One regret, one hope with Emma Wild-Wood

Reading time: 4 minutes
In this series, Professor Mona Siddiqui, Assistant Principal Religion and Society, chats to members of our community to find out more about them. Each fortnight she’ll be asking, what is the one regret that has shaped their past, and what is their one hope for the future.

This week Mona’s guest is Dr Emma Wild-Wood, Senior Lecturer in African Christianity and African Indigenous Religions, and Co-Director of the Centre for the Study of World Christianity.

Mona Siddiqui: Emma let’s start by you telling us a little bit about your research and in that could you also explain what African indigenous religions means.

Emma Wild-Wood: I come to looking at religions in Africa from a social historical perspective but that leads me to quite contemporary work and I use ethnography as well. One of the things that I do in my research is look at the intersection between Christianity and indigenous African religions. That term, we often use to mean religions that work around an ethnic group and that emerge from their polities and from their particular concerns around health and wellbeing. There are lots of similarities across these different groups and they are changing all the time but there are also some significant differences depending on which part of the continent they are in. Of course, these indigenous religions have also spread across the Atlantic, largely as a result of the slave trade and this is maybe familiar with groups like Umbanda or Candomblé which have some roots in the African continent as well.

MS: You are also Co-Director for the Centre for the Study of World Christianity. Could you tell us what your role is there and what, today, is understood by world Christianity?

EW-W: I direct the centre with Dr Alex Chow. One of our main aims is to develop a flourishing community of postgraduate students who come and study with us. What they are studying is how Christianity as a practice, a religion, a set of ideas, as an engagement with society, operates perhaps quite differently from how we might have traditional ideas of it in the western world. It raises questions about what we call religion but also how Christianity is infused in different cultures, how it meets other different religious traditions and so on.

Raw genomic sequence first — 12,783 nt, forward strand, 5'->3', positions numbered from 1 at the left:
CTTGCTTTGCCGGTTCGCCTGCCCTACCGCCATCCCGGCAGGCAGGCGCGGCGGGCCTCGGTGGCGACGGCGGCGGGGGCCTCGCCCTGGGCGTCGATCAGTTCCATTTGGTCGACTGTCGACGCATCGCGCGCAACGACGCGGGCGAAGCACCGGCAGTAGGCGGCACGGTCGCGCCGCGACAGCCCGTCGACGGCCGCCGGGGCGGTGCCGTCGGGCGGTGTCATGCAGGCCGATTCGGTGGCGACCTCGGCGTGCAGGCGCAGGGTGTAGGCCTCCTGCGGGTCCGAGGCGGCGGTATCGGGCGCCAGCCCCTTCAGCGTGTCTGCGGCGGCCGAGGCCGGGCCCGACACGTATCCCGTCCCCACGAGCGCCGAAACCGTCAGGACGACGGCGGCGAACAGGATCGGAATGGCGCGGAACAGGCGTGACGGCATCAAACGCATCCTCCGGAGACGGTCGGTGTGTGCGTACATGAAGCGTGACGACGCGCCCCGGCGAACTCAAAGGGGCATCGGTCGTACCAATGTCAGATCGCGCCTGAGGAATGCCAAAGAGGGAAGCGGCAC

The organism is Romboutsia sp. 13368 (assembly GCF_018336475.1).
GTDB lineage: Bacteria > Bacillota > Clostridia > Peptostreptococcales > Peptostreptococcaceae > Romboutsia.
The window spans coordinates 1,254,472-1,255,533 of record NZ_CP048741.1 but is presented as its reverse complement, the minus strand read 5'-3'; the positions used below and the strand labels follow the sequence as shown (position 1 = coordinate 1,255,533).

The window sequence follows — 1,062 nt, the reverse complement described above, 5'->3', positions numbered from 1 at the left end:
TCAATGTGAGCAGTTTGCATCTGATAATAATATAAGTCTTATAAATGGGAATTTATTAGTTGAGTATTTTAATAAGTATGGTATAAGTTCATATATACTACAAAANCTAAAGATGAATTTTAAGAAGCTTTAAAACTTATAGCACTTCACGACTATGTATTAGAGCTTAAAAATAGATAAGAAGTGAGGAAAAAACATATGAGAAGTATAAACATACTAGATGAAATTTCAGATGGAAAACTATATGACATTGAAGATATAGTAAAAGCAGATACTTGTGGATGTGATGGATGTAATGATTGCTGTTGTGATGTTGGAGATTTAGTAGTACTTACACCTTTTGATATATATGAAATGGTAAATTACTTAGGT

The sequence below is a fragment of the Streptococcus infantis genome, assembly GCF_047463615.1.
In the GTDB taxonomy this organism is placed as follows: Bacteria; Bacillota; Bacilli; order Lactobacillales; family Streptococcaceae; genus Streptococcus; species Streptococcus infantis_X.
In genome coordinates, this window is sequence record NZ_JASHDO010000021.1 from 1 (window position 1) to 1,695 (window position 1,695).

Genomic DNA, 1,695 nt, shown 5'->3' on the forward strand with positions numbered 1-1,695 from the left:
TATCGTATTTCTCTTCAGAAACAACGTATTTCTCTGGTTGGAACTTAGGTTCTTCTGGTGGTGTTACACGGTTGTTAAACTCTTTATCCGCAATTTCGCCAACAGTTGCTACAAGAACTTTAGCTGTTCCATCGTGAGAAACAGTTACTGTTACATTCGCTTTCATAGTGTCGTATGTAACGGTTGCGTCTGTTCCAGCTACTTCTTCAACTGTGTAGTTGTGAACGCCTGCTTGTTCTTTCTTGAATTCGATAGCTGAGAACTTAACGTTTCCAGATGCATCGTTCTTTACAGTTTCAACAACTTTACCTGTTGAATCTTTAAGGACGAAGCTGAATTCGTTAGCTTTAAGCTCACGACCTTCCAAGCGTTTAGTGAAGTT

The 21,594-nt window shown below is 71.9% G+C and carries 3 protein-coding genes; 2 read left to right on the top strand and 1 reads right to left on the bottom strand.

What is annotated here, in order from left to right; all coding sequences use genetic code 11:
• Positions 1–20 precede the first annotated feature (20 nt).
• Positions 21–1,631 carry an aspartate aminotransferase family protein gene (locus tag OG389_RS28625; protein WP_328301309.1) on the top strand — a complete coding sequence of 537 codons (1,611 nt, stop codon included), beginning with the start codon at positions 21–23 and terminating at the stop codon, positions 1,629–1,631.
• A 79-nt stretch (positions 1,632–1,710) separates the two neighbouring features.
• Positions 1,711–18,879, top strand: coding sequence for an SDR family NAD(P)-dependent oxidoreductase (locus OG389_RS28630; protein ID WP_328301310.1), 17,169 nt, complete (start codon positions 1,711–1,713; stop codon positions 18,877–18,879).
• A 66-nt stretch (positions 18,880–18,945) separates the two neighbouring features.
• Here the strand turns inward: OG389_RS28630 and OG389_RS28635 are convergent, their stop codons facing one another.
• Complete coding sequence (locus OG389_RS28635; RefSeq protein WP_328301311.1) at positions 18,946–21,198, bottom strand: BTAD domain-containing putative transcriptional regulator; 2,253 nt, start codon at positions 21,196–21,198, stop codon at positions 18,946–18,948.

MS: Do you think that, generally, people in the west are even aware that Christianity is growing much faster in the developing world or the global south than it is in the west?

EW-W: I think on the whole not. I think there is a rise of awareness in the last 20 or 30 years. I think often there is an assumption that it is linked to empire or neo-colonial engagement and I think what we learn in world Christianity is that those people who are Christian around the globe are often migrants, they are often moving around, they often have very localised practices and they don’t understand themselves as being connected with necessarily large bodies of political or economic power.

MS: In your view, I know this is a very large and general question, what would you say is one of the biggest challenges to Christianity in the west?

EW-W: That is a big question. I think that many people find that they don’t require a supernatural answer for life’s questions. I think some of our institutions are considered to be outmoded and unhelpful and I think increasingly for younger generations there is a lack of knowledge about Christian tradition or a confusion about it.

MS: Looking back at either your recent or distant past, what would you say is your one regret?

EW-W: If I may just add something, as a preface to this, about a research project I am doing, I am working with researchers who are in DR Congo at the moment looking at the way faith communities in the northeast of Congo are responding to Covid-19 and vaccination and so forth and trying to understand the mechanisms of trust and meaning making for faith communities and their relationship with the state. I think as I have been thinking about a regret, this is a place that I lived in for seven years and it has been insecure as an area for over 20 years now and one of the things that I look back at as a scholar and as somebody who is very closely associated with friends in Congo is this regret about that situation, about this kind of inherent violence in the situation and its really been playing a large part in this particular research project that I have been doing.

MS: And your one hope as you go forward?

EW-W: Again, in terms of this project, I am very much hoping that it may make a difference to people’s lives on the ground. We are hoping that it may make a difference between the way in which civil society and government operates at local and provincial level and this is something that the Congolese researchers on the project are taking forward but I am also hoping that this area of the world may have access to vaccinations for Covid-19 because that’s another difficult issue that they are living with – the relatively few numbers of vaccines that are reaching the country. That’s my immediate hope.